Grit refers to the motivation to keep persevering towards one’s goals despite difficulties. Its components are perseverance of effort, (the tendency to continue working toward a goal despite difficulties), and consistency of interest, (having a stable knowledge of one’s interests over the long-term). Grit has been studied as a predictor of high achievement in various aspects of life (Duckworth et al., 2007). For instance, it has been shown to predict success over the effects of IQ, self-control and conscientiousness, among others (Duckworth et al., 2007; Duckworth 2006; Reed et al. 2013).
Researcher Mia Vainio hypothesized that higher grit would relate to higher levels of well-being. She divided well-being in 3 aspects: psychological well-being, life satisfaction, and harmony in life.
To test this, she conducted a simple experiment: participants would complete an online survey which measured their grit, psychological well-being, life satisfaction, and harmony in life, as well as their sense of coherence (or consistency of self) and authenticity, which were thought to be possible mediators of the relationship between grit and well-being.
*Sense of coherence= the sense that the world and oneself in the world are comprehensible, manageable, and meaningful (Antonovsky, 1987).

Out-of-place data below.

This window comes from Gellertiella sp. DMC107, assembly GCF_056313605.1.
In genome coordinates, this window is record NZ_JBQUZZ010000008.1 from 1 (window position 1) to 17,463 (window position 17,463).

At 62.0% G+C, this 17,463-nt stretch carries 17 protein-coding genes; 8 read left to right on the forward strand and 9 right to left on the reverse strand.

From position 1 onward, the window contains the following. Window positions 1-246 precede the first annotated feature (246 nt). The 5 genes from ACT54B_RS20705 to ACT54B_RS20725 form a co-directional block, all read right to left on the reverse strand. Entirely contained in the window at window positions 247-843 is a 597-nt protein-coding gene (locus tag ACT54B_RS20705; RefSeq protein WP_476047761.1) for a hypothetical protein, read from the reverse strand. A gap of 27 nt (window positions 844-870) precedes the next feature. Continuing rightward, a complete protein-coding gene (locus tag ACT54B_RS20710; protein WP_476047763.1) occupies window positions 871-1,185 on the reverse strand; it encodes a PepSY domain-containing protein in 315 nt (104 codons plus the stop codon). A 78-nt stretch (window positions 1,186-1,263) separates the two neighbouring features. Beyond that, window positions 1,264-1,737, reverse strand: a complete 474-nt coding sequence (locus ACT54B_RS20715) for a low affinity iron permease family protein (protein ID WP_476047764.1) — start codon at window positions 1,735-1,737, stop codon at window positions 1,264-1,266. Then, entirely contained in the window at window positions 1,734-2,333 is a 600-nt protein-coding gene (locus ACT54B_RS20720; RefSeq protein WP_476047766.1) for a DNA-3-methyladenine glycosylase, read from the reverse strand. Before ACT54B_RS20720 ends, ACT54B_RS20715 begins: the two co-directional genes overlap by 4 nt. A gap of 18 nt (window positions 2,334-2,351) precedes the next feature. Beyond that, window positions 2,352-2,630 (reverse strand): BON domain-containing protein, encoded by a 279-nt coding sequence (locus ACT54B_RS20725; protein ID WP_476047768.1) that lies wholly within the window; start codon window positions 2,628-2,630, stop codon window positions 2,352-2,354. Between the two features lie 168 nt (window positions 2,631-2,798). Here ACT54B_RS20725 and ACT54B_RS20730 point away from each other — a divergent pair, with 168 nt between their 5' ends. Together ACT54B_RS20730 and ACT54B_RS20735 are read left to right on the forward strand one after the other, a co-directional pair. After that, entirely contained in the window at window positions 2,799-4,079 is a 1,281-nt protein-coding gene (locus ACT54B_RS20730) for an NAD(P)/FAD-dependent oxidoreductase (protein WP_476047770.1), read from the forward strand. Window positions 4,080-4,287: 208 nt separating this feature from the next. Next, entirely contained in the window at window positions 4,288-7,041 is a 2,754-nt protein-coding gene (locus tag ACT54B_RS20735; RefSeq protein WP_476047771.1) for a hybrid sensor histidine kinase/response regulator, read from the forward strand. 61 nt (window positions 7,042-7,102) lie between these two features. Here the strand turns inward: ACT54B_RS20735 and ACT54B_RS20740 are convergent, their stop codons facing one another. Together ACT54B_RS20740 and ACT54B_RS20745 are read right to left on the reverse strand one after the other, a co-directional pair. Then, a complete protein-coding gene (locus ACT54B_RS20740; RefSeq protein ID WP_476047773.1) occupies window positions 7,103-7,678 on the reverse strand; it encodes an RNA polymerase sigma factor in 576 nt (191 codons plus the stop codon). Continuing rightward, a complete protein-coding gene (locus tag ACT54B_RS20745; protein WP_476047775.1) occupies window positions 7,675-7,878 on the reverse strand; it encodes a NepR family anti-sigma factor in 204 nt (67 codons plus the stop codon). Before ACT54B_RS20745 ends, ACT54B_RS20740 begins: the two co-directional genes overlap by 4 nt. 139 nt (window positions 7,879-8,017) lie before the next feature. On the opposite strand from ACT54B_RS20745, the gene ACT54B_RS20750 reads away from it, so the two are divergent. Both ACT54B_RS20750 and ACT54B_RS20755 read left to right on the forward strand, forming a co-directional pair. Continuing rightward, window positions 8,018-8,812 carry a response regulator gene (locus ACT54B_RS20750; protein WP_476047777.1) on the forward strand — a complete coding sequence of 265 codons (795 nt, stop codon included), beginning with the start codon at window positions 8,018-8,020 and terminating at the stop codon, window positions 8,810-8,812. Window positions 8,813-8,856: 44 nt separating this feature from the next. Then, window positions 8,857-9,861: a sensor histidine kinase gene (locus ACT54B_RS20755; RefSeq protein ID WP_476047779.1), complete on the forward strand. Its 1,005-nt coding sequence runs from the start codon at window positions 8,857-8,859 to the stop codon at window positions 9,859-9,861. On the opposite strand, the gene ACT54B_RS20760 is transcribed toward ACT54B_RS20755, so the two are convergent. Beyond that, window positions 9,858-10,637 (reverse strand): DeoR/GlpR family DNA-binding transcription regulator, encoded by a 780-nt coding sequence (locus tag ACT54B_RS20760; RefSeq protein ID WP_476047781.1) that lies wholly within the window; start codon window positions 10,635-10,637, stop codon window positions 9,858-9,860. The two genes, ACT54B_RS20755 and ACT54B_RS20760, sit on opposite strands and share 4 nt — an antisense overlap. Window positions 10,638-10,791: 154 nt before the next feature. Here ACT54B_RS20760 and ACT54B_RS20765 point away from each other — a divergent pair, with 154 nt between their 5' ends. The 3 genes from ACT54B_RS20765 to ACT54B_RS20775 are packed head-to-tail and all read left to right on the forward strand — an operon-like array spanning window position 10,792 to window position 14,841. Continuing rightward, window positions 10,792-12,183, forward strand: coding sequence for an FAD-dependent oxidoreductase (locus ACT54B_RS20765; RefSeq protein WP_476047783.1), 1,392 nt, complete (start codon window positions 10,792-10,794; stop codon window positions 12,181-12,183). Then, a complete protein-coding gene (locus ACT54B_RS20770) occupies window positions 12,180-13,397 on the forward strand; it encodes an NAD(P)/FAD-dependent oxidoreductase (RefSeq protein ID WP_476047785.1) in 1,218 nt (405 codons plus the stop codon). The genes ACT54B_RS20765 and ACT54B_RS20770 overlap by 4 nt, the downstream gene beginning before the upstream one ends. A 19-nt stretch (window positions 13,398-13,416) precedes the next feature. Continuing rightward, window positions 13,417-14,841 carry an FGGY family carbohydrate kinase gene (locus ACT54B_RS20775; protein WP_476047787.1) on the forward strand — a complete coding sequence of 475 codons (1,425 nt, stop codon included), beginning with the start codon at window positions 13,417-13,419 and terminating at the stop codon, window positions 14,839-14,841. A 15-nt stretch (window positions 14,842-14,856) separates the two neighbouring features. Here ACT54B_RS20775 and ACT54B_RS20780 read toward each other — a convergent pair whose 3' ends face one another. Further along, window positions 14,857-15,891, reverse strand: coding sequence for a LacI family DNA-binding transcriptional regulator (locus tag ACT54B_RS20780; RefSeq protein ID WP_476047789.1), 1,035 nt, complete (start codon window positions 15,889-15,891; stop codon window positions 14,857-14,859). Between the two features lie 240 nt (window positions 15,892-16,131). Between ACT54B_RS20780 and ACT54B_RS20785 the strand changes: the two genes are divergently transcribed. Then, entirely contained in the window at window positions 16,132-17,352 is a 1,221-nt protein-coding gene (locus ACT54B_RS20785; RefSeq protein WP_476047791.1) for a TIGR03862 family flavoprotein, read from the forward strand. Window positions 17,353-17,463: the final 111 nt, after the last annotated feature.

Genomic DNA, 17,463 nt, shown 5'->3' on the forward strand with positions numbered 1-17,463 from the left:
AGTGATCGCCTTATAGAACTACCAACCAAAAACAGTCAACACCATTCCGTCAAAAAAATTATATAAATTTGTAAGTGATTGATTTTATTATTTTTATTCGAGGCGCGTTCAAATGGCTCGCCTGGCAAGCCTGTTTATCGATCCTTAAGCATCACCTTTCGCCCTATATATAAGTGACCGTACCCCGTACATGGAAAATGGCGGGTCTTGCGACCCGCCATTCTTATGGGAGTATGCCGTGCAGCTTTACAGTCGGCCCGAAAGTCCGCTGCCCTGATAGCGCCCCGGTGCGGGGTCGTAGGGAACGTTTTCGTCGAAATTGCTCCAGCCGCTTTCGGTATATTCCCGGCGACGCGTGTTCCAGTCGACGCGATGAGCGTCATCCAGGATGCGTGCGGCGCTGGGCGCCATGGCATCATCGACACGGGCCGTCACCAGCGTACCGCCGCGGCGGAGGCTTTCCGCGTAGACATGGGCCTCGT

The grit scale that was used includes 2 subscales: one that measures the component of perseverance of effort, through items such as “I have overcome setbacks to conquer an important challenge”; and another one that measures consistency of interest, through items such as “I often set a goal but later choose to pursue a different one” (this item is reverse coded).
396 participants aged 20-68 completed this survey online after receiving information and providing consent.
The results of the statistical analyses revealed that grit was strongly related to psychological well-being, life satisfaction, and harmony in life. That is, participants who displayed more grit also displayed higher levels of well-being.The mediators of sense of coherence and authenticity also showed strong positive correlations with all three aspects of well-being.
Sense of coherence and authenticity significantly mediated the relationships between grit and all three aspects of well-being: partially in the case of grit and psychological well-being, fully in the case of grit and life satisfaction, and fully in the case of harmony in life.
Regarding these mediators, the author reflects that "grittiness in goal pursuits requires both a sense that the world is coherent and an authentic connection with the self in order for it to fully benefit well-being" (Vainio & Daukantaite, 2015).
Both sense of coherence and authenticity seem likely to develop over time. Authenticity in particular, the author notes, most likely grows as one's self-concept becomes more consistent with maturity.
Mia Vainio approached the topic of this investigation and understood its results through the organismic valuing process theory, which suggests that "people are naturally motivated to grow towards their highest potential" (Vainio & Daukantaite, 2015).